BioMarin’s Voxzogo shows promise in hypochondroplasia

BioMarin’s Voxzogo shows promise in hypochondroplasia

BioMarin’s Voxzogo has been shown to increase growth rates in children with hypochondroplasia, a genetic cause of very short stature, in a phase 2 trial.

Hypochondroplasia is a form of skeletal dysplasia caused by a defect in the FGFR3 gene that affects the conversion of cartilage into bone, resulting in shortened limbs and other complications, including spinal problems and leg bowing.

It is distinct from achondroplasia, another form of dwarfism for which Voxzogo (vosoritide) was cleared by the FDA in 2021, and has no approved therapies, although, human growth hormone is sometimes given as an off-label treatment.

The phase 2 trial, funded by BioMarin, but led by investigators at the Children’s National Hospital in Washington DC, US, provides the first evidence of Voxzogo’s potential in hypochondroplasia as it moves towards the treatment phase of a phase 3 trial that started recruiting patients towards the end of last year.

The single-arm study – which has been published in The Lancet’s eClinicalMedicine journal – found an average increased growth rate of 1.8 cm per year in 24 pre-pubertal children with hypochondroplasia who received daily subcutaneous injections with a 15 μg/kg dose of the drug.

The main endpoints were the change from baseline in annualised growth velocity and standing height standardised deviation score (SDS) after 12 months, as well as safety. The former increased from an average of around 5.1cm to 6.9cm per year, an improvement that was similar to that seen with Voxzogo in a phase 3 achondroplasia trial.

The standing height SDS increased by 0.37 standard deviation (SD), which is slightly greater than the 0.27 SD increase seen in the achondroplasia study.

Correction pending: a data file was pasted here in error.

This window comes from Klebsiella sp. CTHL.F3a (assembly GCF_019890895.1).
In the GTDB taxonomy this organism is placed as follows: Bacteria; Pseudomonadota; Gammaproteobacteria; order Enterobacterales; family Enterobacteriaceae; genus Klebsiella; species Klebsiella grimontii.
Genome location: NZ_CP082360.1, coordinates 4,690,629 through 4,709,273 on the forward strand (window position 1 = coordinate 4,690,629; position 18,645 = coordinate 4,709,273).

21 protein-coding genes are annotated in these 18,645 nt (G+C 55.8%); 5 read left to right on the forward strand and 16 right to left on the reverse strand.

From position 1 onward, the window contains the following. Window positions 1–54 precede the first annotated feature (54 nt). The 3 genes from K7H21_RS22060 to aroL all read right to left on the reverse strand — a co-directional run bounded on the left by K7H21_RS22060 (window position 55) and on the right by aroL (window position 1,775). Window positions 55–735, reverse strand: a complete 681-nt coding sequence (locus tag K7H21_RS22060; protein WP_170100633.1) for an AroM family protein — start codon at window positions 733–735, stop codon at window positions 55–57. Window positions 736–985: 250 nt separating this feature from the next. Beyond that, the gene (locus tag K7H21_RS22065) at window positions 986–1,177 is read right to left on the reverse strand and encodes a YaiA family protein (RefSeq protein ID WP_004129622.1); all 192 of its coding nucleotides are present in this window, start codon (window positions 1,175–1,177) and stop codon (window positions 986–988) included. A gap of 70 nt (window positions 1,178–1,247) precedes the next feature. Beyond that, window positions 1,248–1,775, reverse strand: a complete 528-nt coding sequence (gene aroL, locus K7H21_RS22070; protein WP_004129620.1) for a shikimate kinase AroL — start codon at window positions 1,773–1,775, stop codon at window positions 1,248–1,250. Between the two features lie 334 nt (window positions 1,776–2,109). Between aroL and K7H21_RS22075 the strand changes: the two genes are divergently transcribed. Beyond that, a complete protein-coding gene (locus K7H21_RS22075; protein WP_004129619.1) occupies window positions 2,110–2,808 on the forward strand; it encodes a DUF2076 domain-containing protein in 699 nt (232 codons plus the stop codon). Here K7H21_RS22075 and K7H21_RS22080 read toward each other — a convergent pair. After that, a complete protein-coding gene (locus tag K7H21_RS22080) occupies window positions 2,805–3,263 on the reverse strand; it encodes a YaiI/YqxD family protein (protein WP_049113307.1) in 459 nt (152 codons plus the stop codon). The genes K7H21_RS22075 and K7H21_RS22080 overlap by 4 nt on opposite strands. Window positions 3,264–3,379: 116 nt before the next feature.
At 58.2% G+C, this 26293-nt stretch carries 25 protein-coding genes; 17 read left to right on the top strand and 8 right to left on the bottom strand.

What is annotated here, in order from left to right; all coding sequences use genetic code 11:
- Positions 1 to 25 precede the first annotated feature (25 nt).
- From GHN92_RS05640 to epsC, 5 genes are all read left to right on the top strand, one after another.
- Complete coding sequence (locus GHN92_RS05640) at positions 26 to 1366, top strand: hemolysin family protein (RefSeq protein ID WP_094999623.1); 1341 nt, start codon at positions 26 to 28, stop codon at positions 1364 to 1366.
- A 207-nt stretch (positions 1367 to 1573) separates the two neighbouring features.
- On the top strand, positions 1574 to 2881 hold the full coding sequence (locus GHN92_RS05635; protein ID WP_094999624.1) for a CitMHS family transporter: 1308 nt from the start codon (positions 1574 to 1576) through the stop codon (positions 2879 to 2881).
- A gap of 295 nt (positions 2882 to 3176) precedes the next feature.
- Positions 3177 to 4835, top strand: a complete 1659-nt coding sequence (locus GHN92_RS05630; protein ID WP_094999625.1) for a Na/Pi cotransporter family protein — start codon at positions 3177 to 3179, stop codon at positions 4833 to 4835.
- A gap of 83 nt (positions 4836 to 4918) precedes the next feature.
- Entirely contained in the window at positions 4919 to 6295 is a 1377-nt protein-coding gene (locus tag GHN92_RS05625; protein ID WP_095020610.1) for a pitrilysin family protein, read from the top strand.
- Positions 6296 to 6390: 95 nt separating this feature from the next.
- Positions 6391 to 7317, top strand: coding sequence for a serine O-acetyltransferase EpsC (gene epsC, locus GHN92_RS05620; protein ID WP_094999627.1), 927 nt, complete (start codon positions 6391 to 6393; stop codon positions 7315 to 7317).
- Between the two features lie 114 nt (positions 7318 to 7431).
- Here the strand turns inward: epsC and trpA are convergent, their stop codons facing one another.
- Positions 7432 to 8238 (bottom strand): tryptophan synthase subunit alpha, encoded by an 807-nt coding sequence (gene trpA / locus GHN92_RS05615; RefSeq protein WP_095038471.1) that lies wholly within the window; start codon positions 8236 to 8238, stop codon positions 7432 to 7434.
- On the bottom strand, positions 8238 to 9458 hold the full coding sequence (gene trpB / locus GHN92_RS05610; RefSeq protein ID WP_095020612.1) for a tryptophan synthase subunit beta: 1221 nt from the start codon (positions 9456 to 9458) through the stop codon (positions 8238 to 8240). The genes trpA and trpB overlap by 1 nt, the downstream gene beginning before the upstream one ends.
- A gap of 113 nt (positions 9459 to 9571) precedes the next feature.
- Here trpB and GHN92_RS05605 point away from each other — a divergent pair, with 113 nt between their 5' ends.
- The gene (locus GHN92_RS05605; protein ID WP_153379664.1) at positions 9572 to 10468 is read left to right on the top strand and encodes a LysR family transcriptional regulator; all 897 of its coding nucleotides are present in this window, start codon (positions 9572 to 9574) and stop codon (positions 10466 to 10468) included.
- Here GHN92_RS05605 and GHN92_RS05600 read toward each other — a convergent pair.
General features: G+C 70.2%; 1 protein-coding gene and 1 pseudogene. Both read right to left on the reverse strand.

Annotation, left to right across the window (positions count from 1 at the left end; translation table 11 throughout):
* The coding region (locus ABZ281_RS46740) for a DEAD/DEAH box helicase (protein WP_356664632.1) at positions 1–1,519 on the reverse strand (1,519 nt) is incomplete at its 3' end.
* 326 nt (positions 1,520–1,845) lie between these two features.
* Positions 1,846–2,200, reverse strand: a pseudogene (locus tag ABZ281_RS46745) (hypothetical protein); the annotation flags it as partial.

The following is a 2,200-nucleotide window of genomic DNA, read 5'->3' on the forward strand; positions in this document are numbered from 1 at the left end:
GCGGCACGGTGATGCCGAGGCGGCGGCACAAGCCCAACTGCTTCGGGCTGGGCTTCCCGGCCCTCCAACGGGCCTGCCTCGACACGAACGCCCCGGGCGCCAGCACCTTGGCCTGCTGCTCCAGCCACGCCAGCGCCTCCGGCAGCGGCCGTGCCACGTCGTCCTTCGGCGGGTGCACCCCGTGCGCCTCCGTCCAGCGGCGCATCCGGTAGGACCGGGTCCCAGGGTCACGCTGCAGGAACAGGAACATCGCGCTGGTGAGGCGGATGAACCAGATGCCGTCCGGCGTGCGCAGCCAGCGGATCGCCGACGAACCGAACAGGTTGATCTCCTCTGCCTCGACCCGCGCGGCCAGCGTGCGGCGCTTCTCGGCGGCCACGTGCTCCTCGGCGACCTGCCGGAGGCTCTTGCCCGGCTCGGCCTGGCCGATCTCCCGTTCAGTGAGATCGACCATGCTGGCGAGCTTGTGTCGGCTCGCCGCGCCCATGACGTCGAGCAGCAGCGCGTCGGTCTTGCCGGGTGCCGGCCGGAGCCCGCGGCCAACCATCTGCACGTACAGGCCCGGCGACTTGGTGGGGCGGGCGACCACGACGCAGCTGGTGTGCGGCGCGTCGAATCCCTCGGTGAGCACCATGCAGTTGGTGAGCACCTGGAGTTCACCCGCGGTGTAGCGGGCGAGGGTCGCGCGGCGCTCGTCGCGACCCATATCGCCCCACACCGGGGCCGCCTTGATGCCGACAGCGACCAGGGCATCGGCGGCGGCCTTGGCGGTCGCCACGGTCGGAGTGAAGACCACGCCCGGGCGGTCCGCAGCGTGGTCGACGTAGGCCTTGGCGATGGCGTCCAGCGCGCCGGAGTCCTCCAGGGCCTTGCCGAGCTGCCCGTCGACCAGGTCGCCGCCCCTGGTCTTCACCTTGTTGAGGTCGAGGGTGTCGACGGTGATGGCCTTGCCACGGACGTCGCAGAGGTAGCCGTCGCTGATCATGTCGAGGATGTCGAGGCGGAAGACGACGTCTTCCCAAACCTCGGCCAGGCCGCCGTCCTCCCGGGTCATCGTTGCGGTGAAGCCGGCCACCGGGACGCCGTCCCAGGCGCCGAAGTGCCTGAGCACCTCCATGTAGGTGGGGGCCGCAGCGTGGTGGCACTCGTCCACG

The investigators said the safety profile was “reassuring” and “relatively benign”, with no treatment-related serious adverse events and no participants discontinuing therapy.

“This is the first medicine that has been developed to specifically target the pathway involved in hypochondroplasia,” commented Andrew Dauber, chief of endocrinology at Children’s National Hospital.

“These findings will help inform future studies of vosoritide for addressing growth disorders,” he added. The study also enrolled patients with other growth-related conditions – including Noonan syndrome, neurofibromatosis type 1, Costello syndrome, NPR2 mutations, and Aggrecan mutations – but data on these subgroups is not yet available.

The incidence of hypochondroplasia is not known, but it has been estimated to be about as common as achondroplasia, which is seen in around 1 in 15,000 to 40,000 births.

BioMarin has said that expanding the indications for Voxzogo, which contributed $470 million out of total 2023 sales of $2.4 billion, is currently its top priority. Along with hypochondroplasia, it is also planning trials in other genetic forms of dwarfism and idiopathic short stature.

The company has suggested that vosoritide’s mechanism of action, a CNP analogue that binds to natriuretic peptide receptor B (NPR-B), addresses a “master regulator” of bone growth and could have a role to play across a wide variety of indications.